At 2:00pm on a hot summer day, a Palestinian terrorist entered the Sbarro Pizzeria and detonated a bomb.

Situated at the corner of King George Street and Jaffa Road in Jerusalem, probably one of the busiest pedestrian crossings in Israel, the bomb blast completely gutted the restaurant.

I ate at this Sbarro a number of times when I lived in and visited Israel. It was a popular kosher eatery, conveniently located, and a good place to bring the kids.

On August 9, 2001 the restaurant was filled with lunch-time diners—many of them children and their mothers. The street was also crowded with pedestrian traffic.

At the time, like most public spaces in Israel the pizzeria wasn’t guarded, something which enabled the human bomber to enter the place unimpeded.

According to media reports, documentation by the Israel Ministry of Foreign Affairs, and accounts piece together by those who lost loved ones in the horrific attack, the terrorist and his 10 kilogram bomb was transported by taxi to the site by a woman named Ahlam ‘Aref Ahmad al-Tamimi, also known as Ahlam Tamimi, and another Palestinian, Izz al-Din Shuheil al-Masri.

They reportedly concealed the explosives inside a guitar case. The case was also packed with nails, screws, and bolts to ensure maximum damage.

The terrorist al-Masri was killed in the blast. Tamimi escaped but was arrested a few weeks later. Hamas and Islamic Jihad claimed responsibility for the bombing.

In the immediate aftermath of the attack, Jerusalem municipality police closed down the PLO’s east Jerusalem headquarters (known as the Orient House) and the IDF took control of Palestinian military and political buildings at Abu Dis, just outside of Jerusalem. The IDF also attacked the PA’s West Bank police headquarters in Ramallah.

Although perpetrated by a Hamas terror cell, Israeli officials at the time held the Palestinian Authority and the late PLO Chairman Yasser Arafat complicit in the carnage. Then Foreign Minister Shimon Peres, the architect of the Oslo peace accords, reportedly said on the day of the attack:

If the Palestinian Authority had acted with the necessary determination and carried out preventive detentions of Hamas terrorists and their operators, the murders today in Jerusalem would have been prevented”.

Six weeks after the bombing an exhibit at Al Najah University in the West Bank, which included a mock-up of the Sbarro pizzeria complete with bloody plastic body parts and partially-chewed pizza crusts, glorified the attack and the bombers …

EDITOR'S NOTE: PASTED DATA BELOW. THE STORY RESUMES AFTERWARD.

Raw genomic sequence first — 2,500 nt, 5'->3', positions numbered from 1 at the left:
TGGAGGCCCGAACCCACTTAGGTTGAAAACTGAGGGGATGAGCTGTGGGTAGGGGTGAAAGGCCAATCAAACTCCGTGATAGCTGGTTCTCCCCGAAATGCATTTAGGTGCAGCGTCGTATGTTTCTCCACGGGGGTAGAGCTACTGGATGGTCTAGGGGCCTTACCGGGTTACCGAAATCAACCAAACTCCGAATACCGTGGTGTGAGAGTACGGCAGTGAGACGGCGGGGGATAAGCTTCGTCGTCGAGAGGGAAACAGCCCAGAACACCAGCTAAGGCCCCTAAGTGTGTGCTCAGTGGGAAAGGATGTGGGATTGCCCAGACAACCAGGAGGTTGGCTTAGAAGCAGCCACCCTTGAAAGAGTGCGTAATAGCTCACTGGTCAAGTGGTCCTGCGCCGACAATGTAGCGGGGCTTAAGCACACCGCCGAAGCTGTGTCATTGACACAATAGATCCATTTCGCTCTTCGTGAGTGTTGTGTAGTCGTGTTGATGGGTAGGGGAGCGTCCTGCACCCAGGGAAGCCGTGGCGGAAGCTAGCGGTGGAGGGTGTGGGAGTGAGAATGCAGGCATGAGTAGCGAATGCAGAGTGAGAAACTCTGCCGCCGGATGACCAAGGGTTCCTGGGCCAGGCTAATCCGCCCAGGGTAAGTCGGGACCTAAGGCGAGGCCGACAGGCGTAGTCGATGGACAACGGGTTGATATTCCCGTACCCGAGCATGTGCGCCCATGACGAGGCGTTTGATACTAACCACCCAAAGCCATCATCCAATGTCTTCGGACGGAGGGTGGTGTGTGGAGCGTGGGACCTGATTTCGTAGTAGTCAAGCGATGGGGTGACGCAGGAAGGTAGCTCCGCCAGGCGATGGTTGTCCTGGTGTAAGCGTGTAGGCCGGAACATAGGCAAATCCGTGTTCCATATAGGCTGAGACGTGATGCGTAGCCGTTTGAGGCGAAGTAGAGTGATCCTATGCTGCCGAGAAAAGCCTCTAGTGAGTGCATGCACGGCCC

To read the complete article, click here.

Time to Revive the 2004 Bush-Congress Letter to Israel

By Miriam Elman

(Re-published from Providence, April 21, 2016) Shortly after his inauguration, President Barack Obama abandoned a series of pledges that his predecessor had made to Israel. They included the promise that the U.S. would support a number of Israeli positions in future negotiations with the Palestinians, including a) Israel would not be compelled to cede its claims to all of the territory captured from Jordan in the 1967 Six Day War; b) millions of Palestinian Arabs would not be resettled in Israel; and, c) Israel must be recognized as the state of the Jewish people.

“The Bush-Congress letter to Israel was incredibly valuable since it helped Sharon win domestic public approval for his Gaza disengagement plan.”

These commitments were delivered by former President George W. Bush to the late Israeli Prime Minister Ariel Sharon in the form of a two-page letter at a White House press conference on April 14, 2004.  Several months later, Congress would add its support to the letter’s terms by lopsided margins—95-3 in the Senate and 407-9 in the House of Representatives.

A letter from a U.S. President to an Israeli Prime Minister might not seem like a big deal. Yet, it’s what enabled PM Sharon to undertake risks for peace—the removal of every Israeli citizen, settlement, and military base in Gaza, and the removal of four small settlements in the West Bank.